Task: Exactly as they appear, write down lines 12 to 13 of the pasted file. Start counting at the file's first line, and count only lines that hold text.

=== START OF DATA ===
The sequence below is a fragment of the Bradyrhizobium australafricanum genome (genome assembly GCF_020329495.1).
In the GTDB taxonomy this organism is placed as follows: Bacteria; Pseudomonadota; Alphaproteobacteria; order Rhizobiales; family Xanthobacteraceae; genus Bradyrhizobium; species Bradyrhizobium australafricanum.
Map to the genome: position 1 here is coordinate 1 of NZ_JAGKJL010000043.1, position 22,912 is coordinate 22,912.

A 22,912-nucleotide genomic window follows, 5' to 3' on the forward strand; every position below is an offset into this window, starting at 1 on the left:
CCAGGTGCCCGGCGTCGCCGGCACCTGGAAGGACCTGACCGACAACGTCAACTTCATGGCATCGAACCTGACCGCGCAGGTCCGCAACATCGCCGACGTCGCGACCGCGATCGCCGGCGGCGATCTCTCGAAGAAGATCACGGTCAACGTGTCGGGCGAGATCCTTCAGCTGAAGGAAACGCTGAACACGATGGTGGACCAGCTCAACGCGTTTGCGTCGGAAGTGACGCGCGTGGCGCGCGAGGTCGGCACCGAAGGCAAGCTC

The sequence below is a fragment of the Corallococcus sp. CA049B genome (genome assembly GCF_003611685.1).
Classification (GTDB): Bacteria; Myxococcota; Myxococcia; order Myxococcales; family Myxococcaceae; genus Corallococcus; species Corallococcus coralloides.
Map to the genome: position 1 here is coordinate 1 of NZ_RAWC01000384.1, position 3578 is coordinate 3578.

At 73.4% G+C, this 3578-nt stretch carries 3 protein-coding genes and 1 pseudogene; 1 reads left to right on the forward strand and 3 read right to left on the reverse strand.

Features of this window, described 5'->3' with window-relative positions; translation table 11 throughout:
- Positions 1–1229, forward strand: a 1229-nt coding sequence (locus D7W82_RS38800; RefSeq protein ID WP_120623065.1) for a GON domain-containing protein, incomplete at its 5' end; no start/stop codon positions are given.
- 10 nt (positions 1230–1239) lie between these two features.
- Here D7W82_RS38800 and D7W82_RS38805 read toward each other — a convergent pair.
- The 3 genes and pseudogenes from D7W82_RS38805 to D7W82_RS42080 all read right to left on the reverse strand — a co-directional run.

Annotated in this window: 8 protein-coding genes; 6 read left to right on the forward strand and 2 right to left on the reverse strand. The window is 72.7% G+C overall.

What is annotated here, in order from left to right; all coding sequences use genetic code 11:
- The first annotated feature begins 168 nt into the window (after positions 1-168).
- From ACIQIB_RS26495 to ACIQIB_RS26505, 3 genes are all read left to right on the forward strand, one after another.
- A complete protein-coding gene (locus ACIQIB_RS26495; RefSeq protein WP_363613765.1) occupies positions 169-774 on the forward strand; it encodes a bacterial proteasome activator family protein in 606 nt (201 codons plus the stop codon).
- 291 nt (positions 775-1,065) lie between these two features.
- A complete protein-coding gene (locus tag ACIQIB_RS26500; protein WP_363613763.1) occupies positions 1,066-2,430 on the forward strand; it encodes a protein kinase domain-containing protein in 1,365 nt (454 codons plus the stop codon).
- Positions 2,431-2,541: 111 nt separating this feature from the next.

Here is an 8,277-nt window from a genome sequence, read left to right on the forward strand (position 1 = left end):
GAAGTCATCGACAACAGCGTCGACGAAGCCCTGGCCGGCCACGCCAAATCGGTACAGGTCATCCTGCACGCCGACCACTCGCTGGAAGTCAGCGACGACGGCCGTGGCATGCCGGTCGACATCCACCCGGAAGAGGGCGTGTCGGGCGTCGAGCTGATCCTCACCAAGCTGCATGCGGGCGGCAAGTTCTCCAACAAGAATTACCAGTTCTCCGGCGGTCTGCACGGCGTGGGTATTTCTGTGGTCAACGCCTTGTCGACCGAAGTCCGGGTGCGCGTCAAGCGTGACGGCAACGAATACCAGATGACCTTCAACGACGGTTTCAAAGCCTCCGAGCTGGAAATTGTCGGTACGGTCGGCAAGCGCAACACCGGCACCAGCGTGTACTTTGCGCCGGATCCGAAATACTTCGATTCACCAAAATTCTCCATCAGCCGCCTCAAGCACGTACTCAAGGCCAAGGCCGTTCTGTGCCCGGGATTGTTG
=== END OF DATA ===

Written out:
- 10 nt (positions 1230–1239) lie between these two features.
- Here D7W82_RS38800 and D7W82_RS38805 read toward each other — a convergent pair.